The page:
President Obama continued his fast-paced evolution on Iraq Monday, announcing his support for a new prime minister, distancing himself from Nouri al-Maliki - a politician who until yesterday seemingly had the official backing of the White House.
Iraqi President Fouad Massoum replaced Maliki, who has fanned the flames of the Sunni-Shiite divide that fuels Sunni militants fighting under the banner of the Islamic State of Syria and Iraq with Haider al-Ibadi. This change was made in the hope that Maliki’s removal would create a political environment in Iraq and create a new cabinet, a move that would allow international partners to join the American fight against ISIS.
“I urge all Iraqi political leaders to work peacefully through the political process in the days ahead,” Obama said from Martha’s Vineyard.
“This new Iraqi leadership has a difficult task. It has to regain the confidence of its citizens by governing inclusively and by taking steps to demonstrate its resolve," he added. “The United States stands ready to support a government that addresses the needs and grievances of all Iraqi people.”
Maliki called his removal unconstitutional, but it’s not likely to matter. Without backing from Washington, he holds no real power in the Iraqi government.
Obama’s decision to withdraw support for Maliki is yet another instance of the president changing his stripes on Iraq. To date, the president has shifted policy on nearly every major issue on Iraq, including:
- His support for the war. As a candidate, Obama was against the war, but as president, he begrudgingly accepted it. His decision to withdraw all American personnel was his attempt to disown the war, which created a vacuum where ISIS could grow.
- As ISIS advanced toward the outskirts of Baghdad, Obama insisted that the American military would not get involved. Last week, as ISIS threatened genocide against Christians, he ordered American fighter jets to Iraq.
- Obama had been critical of Maliki’s leadership, but the administration made no public statements to withdraw its support for him. Now, he’s persona non grata in Washington.
These changes in policy raise questions about Obama’s insistence that American troops would not be on the ground in Iraq. He made the same claim today, saying that “there is no American military solution" in Iraq. Whether he will shift policy on this remains to be seen.
Obama is now haunted by the consequences of his tepid command decisions in Syria and Iraq and hemmed in by his critics and supporters alike.
Over the weekend, Republican Sens. John McCain of Arizona and Lindsey Graham of South Carolina – two of Congress’s most dependable hawks – largely blamed Obama for his decision to withdraw all U.S. troops from Iraq and his failure to intervene in the Syrian civil war on the side of the rebels for the rise of Islamist militants who have captured huge swaths of territory across the region.
“Three years ago, Mr. President, you were told by your national security team, get involved, arm the rebels because this problem will grow,” Graham said on Fox News Sunday.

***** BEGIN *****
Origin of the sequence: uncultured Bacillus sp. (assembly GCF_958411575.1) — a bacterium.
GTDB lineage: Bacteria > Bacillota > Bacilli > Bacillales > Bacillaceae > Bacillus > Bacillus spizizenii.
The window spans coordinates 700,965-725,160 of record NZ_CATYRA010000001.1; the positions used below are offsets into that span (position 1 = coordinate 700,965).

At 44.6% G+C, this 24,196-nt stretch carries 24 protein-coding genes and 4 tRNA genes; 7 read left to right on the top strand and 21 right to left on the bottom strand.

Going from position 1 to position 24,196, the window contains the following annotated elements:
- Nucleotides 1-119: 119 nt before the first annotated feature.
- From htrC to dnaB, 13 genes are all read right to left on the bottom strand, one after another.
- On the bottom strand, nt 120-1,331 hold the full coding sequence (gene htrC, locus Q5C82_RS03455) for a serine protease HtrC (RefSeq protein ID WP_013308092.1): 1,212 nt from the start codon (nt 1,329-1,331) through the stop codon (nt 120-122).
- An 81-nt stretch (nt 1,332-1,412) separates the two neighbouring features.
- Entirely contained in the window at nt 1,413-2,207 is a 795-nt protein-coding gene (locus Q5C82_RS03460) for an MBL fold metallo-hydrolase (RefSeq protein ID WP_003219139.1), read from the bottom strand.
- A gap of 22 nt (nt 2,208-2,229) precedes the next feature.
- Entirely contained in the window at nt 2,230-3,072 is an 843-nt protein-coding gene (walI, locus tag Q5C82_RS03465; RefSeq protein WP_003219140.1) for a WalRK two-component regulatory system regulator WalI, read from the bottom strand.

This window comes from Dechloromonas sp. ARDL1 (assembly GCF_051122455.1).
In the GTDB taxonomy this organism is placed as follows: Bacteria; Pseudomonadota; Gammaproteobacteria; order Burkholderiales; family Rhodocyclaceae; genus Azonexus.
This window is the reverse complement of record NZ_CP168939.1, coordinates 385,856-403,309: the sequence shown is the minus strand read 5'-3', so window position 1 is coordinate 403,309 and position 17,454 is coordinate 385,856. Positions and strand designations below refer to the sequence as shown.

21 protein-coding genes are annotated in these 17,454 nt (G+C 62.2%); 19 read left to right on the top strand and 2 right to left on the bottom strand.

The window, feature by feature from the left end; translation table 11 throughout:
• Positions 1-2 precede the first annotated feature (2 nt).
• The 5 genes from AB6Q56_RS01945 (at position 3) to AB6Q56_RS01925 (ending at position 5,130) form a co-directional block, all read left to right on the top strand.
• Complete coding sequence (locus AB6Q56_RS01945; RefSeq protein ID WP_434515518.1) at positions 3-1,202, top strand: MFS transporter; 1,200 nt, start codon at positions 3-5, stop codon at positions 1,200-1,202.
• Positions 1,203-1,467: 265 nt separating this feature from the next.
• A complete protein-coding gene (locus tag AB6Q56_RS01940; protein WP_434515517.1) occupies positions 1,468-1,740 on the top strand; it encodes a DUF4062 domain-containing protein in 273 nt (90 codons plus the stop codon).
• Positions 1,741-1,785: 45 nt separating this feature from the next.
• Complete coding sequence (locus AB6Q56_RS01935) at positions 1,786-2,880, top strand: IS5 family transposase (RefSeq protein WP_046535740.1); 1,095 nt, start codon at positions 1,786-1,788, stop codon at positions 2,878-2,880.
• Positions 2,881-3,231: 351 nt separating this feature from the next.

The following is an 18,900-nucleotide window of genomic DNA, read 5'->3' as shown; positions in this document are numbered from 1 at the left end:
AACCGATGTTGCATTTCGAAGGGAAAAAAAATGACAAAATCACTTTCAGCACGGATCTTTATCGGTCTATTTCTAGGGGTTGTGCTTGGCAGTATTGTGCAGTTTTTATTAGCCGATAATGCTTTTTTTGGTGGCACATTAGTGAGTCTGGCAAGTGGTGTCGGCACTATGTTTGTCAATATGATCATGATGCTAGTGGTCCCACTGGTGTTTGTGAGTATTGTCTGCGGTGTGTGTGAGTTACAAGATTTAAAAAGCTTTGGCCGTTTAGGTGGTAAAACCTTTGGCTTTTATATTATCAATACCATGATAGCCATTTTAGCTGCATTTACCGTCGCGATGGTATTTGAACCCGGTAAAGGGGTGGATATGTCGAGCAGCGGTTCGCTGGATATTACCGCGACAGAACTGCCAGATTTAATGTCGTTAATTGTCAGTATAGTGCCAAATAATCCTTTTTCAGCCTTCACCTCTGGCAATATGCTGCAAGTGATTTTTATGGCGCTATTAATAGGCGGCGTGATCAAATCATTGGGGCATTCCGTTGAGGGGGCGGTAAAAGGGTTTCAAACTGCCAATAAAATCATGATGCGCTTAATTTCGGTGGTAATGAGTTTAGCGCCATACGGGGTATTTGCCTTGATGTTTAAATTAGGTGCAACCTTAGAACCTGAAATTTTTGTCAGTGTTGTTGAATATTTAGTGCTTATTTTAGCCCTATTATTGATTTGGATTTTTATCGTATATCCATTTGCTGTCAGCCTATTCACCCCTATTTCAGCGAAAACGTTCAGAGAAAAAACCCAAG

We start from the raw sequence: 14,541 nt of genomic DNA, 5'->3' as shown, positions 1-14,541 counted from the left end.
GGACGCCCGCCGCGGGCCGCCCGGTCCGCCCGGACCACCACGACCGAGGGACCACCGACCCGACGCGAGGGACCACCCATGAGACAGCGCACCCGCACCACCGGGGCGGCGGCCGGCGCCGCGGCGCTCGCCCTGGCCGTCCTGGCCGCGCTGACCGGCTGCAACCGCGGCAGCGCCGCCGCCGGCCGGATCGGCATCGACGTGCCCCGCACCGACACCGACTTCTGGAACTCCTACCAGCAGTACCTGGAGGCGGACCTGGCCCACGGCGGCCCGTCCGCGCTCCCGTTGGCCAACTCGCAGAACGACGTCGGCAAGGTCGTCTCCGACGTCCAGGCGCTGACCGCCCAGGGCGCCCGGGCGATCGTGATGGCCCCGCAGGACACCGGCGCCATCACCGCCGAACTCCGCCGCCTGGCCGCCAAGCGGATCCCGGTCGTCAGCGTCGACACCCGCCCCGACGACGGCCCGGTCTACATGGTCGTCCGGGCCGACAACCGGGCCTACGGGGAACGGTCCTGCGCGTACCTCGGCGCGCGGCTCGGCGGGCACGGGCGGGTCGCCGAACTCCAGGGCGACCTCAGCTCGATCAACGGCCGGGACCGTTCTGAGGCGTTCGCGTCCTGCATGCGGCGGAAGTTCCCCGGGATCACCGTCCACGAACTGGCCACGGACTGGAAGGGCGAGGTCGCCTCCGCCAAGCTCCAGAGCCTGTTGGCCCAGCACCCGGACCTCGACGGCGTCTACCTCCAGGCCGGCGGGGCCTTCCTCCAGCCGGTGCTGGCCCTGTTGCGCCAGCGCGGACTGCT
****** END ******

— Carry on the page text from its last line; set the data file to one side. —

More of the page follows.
“You said no. You made many, many bad bets. Your strategy is failing. You told us bin Laden is dead, we're safe. Since bin Laden has died, there are more terrorist organizations with more safe havens, with more money, with more weapons, and more capabilities to attack the homeland than there was before 9/11.”
Rep. Peter T. King (R-NY), a member of the Homeland Security and Select Intelligence Committees, urged the president to escalate U.S., airstrikes against ISIS beyond the surgical strikes on behalf of Kurdish forces. “ISIS is a direct threat to the United States of America,” King told NBC’s Meet the Press. “They are more powerful now than al-Qaeda was on 9/11.”
Perhaps an even more stinging indictment came from a presumed ally, former Secretary of State Hillary Rodham Clinton, who in a revealing interview with Jeffrey Goldberg of The Atlantic ventured beyond observations in her new book to characterize the administration’s – and Congress’s – inaction in Syria a “failure.” Clinton wrote in her memoir of her State Department years, Hard Choices, that she advocated behind the scenes for doing more to help Syrian rebels battle the regime of President Bashar al-Assad.
“The failure to help build up a credible fighting force of the people who were the originators of the protests against Assad—there were Islamists, there were secularists, there was everything in the middle—the failure to do that left a big vacuum, which the jihadists have now filled,” Clinton said.
With Clinton all but certain to seek the 2016 Democratic presidential nomination, her comments appeared to be a first step in distancing herself from the president’s highly criticized foreign policy strategy. "Great nations need organizing principles, and ‘Don’t do stupid stuff’ is not an organizing principle," Clinton said in a direct slap at Obama’s informal foreign policy rule of thumb.
Top Reads from The Fiscal Times:
- Why Vietnam Will Be the Next Nuclear State
- Japan’s Pivot Away from the West Leads Back to China
- Obama’s Former Syria Ambassador Slams U.S. Policy